Thursday, April 20, 2017

Disaster on a cruise ship





Astonishing beauty: waterfalls of Vietnam





The bridge on the grass: a walking dream





















I remember the date, May 1, 2005, because my father-in-law had just died and I had just returned from a soul-shredding trip back east for his funeral. I had nothing left in me, but was in that wild, I've-got-to-get-out-of-here state that always makes me slam the door behind me and travel.


On foot. I went off into the woods, and around here that means I went down the street and turned left, but these were public spaces, dog paths, old-lady-jogging places, and I needed far more surcease, more refuge. I needed to get away from the whole damn human race.

I kept walking, and once more turned left.

I was on a bridge. I was aware that a year or so ago, there was no bridge here, never had been. I had a vague memory of someone building one. Why? It led to nowhere.

Or had I tried it once, and found the rough path over the bumpety old tree-roots just too creepy and uncomfortable? I was on that path, and soon borne up by the rushing of streams.

These were hissing, shisshing, fish-and-glitter streams that rushed through my ear canals and rattled the tiny tympani behind them as if gushing through my skull. Suddenly I had the sense of smell of a horse, and, snorting, lifted my head.


The path led ever on. It twisted and wrenched. I was aware of civilization not far away, as if I could even see houses and hear lawnmowers through the cedars. But it couldn't be so, for these woods were primeval, pulling me deeper in. My feet were in a state of hypnosis. I could not refuse.

I went over bridge after bridge. Where had this path been all my life, I wondered  -  inaccessible to the dogwalkers, the granny-runners. Sealed off, yet here. One stream roared like traffic in a tunnel. It was awful, and I sped on.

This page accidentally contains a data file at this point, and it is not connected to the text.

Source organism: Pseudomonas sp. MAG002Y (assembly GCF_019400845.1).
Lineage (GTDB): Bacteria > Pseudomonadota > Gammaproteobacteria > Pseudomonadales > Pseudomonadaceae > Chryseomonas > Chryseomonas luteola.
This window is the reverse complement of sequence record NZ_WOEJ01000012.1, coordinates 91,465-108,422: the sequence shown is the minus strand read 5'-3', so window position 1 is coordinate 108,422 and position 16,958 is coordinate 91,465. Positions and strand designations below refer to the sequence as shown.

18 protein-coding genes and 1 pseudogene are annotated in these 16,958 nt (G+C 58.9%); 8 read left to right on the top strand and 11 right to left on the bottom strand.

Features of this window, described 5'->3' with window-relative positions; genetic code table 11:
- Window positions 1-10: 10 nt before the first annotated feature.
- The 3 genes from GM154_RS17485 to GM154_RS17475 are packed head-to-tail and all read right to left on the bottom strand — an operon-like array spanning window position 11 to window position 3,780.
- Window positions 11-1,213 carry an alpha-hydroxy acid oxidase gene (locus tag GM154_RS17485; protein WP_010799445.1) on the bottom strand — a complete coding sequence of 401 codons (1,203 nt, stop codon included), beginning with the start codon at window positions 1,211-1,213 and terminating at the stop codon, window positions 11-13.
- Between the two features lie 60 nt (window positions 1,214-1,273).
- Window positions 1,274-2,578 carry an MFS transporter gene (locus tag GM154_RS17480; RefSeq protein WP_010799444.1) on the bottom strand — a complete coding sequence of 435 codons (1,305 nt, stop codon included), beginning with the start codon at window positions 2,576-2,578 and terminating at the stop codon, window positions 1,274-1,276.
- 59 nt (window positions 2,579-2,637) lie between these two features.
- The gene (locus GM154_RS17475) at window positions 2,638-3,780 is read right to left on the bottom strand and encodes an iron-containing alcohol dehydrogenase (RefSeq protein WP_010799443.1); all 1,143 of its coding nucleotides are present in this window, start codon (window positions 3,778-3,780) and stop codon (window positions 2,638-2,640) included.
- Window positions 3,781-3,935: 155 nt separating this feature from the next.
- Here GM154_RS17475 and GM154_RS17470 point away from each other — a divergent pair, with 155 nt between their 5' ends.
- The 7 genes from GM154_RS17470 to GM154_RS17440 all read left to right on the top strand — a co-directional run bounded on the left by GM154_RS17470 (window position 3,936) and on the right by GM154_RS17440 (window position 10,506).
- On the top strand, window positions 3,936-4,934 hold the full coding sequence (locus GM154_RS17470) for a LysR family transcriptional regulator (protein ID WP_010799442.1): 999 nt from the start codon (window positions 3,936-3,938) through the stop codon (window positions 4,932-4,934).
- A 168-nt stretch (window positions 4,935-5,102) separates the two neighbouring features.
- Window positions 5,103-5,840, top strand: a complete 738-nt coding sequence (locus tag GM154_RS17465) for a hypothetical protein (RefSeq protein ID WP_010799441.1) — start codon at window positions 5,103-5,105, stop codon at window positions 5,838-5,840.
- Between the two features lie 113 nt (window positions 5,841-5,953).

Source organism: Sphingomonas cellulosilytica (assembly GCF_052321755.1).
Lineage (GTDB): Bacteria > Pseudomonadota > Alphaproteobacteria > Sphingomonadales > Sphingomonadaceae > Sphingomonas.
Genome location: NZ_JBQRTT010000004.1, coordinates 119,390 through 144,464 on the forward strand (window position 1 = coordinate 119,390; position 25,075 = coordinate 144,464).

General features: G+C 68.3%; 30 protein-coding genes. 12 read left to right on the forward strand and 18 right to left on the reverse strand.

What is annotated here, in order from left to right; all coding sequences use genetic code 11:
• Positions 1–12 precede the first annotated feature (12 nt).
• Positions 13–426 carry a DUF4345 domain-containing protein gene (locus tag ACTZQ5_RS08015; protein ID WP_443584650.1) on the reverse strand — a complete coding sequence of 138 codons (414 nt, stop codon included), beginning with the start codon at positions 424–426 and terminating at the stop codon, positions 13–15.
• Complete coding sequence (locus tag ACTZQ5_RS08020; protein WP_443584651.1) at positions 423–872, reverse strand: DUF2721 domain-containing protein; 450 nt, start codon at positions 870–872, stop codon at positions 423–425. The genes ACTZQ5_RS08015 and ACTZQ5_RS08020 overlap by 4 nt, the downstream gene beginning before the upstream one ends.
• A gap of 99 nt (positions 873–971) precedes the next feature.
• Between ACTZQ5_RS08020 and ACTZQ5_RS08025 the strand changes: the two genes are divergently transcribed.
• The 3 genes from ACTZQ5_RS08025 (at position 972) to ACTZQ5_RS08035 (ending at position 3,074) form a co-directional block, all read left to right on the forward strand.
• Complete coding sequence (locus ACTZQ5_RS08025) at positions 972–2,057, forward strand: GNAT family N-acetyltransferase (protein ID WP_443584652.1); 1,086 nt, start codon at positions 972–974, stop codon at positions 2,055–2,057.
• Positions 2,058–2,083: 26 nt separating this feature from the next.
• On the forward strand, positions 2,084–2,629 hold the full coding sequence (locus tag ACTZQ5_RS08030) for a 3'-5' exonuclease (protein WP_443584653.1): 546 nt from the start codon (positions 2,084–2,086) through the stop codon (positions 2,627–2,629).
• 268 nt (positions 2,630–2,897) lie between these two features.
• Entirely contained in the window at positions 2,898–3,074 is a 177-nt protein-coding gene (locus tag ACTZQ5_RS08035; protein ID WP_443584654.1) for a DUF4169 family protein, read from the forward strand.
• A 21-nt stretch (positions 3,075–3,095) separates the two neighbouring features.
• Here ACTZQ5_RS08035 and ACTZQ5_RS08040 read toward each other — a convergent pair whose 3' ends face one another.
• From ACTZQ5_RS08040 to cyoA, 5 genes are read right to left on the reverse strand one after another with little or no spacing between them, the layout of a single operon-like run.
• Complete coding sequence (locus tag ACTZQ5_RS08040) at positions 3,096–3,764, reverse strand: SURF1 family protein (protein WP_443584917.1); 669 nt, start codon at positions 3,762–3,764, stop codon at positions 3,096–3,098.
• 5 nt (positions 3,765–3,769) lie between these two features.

As if pursued. But look. Here was the place I always turned back. Or not? I had never been on this path, so how could I remember turning back?  My scalp was electric. Beyond this twist lay the place of the faeries.

I can't describe how each tree seemed inhabited, not by a human or a squirrel but by its own fleshwood-spirit. I can't explain how each tree seethed, how burls swelled like pregnancies, wood cancer that somehow popped out of the symmetry of the trunk and made it look hideously deformed.

Then I stopped at the sight of a massive, salmon-coloured stump, the fleshy remains of a huge fallen cedar. It seemed to hum and swarm with life. I wondered where the tree had fallen, and when. And the sound it must have made, and what pushed it over. The tree-flesh seemed vital yet, not grey but livid red, full of ant-tunnels and probably housing one of those termite queens the size of a rat.




I walked beside a huge gully. I have always hated the word gully, it's ugly and hollow and hellish. I remember when I was about two or three, it could be my first memory, falling down into a gully in Delhi where my grandmother lived, and my sister, who was about 15 at the time, bending over me and saying, "Are you wounded?"

My feet slipped in spongy moss and slime. It was a pleasant day, but I was menaced. Something veered and eered. I could not see it. I turned around quickly, and it vanished.
















Now strong cords pulled me, whipcords snaking out from under the ground to yank my feet out from under me. I burst into a clearing, and -

I stopped, then stepped, as cautiously as Pocohontas. The ground sank and groaned under me, giving way with each step and leaving a dark depression.  I stopped uncertainly and looked up and all around me.

I stood in an exact circle of tall cedars. I lifted my head and felt a crackling charge of energy whizzing clockwise around and around me. I chanted some sort of prayer that I wish I could remember now, something about my father-in-law. My temporal awareness had burned away like fog.




As I stood in the electrocharged circle I noticed a squirrel violently frisking its tail, jerkily making its way toward me. But it did not stop. It crept and stopped, crept and stopped until it was only a foot away from me. Then another squirrel appeared, and began to creep towards me. They sat up on their hind legs with their tails jerking and their beady eyes glistening in the sun, waiting.